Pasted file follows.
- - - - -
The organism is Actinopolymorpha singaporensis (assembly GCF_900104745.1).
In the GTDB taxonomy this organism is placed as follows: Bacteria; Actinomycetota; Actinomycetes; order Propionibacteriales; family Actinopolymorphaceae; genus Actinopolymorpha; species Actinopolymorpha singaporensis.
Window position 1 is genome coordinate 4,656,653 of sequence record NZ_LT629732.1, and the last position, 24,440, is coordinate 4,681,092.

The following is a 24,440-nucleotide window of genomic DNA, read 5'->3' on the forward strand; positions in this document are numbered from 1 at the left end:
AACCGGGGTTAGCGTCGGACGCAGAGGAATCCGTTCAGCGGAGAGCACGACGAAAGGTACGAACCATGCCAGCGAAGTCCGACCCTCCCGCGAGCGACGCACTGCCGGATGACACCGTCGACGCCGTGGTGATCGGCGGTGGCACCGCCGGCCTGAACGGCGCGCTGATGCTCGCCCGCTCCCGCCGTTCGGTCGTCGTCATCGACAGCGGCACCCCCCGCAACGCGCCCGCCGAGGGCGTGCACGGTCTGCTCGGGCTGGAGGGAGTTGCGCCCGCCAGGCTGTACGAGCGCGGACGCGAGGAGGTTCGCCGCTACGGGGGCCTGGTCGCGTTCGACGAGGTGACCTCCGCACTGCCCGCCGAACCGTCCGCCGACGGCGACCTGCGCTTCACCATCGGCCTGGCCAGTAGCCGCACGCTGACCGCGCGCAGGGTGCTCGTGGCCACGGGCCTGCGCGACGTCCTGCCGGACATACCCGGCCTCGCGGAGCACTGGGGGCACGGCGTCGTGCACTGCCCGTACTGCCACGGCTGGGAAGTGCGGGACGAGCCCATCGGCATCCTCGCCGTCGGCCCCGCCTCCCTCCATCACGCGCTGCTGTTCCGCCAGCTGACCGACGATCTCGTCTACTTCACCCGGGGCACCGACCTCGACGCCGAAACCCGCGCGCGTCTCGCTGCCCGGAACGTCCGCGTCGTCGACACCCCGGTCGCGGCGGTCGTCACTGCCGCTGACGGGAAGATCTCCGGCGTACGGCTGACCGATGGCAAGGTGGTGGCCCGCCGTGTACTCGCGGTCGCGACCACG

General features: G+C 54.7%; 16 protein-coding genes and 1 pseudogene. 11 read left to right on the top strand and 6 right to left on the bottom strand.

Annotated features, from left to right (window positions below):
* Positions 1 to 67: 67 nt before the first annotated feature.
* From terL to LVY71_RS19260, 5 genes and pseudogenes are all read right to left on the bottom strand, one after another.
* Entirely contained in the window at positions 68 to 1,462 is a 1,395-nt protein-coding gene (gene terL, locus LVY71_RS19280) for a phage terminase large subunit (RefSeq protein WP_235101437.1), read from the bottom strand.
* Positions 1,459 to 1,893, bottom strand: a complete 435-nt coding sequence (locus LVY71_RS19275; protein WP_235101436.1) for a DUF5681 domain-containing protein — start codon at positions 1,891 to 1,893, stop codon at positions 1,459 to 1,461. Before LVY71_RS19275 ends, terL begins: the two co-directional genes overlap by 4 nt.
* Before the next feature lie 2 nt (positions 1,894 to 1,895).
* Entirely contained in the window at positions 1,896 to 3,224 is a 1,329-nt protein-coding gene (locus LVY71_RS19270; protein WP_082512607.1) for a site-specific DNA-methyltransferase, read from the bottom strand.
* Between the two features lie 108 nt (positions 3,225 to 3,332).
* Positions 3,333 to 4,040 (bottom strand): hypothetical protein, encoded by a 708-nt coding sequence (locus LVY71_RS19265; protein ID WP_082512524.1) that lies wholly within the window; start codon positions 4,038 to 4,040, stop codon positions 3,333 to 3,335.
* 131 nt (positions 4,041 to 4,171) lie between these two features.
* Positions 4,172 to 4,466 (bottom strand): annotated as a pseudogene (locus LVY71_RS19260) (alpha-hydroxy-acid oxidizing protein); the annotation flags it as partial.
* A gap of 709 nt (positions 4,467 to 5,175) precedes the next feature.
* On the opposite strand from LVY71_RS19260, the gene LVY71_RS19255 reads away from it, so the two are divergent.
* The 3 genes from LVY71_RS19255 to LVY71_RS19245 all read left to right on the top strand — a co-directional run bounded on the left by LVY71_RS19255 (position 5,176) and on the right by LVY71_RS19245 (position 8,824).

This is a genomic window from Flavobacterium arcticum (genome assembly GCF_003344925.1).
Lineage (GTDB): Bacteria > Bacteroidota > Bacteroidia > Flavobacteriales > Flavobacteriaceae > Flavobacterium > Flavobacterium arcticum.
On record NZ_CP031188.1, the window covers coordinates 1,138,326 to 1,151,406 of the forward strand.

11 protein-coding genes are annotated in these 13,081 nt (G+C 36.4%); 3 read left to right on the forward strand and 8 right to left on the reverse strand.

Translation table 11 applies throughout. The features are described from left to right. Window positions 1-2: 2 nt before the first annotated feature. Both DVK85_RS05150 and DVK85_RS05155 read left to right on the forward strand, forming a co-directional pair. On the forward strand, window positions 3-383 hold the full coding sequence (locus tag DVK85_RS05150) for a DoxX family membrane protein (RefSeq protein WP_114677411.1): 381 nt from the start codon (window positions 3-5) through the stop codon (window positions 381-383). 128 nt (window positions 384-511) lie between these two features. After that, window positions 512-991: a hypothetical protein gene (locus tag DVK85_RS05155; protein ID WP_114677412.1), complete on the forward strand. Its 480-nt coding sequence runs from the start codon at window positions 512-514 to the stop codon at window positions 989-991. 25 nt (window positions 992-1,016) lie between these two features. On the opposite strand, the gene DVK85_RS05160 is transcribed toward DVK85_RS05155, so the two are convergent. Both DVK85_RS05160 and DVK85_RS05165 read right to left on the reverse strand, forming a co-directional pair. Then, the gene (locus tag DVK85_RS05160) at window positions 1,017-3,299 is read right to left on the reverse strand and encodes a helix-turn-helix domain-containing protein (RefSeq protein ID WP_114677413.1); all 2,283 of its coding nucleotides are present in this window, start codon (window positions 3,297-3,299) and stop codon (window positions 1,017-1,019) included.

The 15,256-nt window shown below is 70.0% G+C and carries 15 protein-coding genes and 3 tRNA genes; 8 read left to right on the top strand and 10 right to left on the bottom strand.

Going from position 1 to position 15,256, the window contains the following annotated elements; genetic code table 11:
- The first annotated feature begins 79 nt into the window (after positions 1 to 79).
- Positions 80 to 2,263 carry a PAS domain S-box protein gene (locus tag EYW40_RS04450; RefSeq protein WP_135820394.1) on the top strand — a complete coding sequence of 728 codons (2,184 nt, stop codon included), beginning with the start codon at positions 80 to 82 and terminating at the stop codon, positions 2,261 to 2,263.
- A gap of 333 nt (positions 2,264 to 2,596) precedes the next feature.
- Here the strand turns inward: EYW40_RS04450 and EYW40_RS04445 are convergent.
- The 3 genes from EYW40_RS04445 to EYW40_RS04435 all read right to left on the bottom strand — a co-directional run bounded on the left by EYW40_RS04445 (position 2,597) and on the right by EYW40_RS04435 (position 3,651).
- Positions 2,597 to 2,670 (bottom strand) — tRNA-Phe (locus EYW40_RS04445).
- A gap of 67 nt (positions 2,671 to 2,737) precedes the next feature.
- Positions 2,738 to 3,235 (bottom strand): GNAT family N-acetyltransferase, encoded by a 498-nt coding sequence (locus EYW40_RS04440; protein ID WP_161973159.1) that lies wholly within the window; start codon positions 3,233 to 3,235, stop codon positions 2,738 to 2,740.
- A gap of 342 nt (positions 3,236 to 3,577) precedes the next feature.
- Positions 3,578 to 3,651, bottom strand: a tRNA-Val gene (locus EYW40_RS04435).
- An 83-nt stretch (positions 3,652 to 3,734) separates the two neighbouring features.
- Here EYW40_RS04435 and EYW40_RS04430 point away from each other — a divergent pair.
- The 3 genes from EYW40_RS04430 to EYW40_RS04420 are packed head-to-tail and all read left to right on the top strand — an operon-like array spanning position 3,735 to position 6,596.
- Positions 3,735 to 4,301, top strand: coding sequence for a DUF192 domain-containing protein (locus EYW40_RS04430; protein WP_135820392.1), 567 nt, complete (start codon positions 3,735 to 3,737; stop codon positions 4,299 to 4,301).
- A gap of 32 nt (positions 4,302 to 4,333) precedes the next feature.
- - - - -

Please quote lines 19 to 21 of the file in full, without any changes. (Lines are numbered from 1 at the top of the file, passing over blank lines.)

* On the opposite strand from LVY71_RS19260, the gene LVY71_RS19255 reads away from it, so the two are divergent.
* The 3 genes from LVY71_RS19255 to LVY71_RS19245 all read left to right on the top strand — a co-directional run bounded on the left by LVY71_RS19255 (position 5,176) and on the right by LVY71_RS19245 (position 8,824).

This is a genomic window from Flavobacterium arcticum (genome assembly GCF_003344925.1).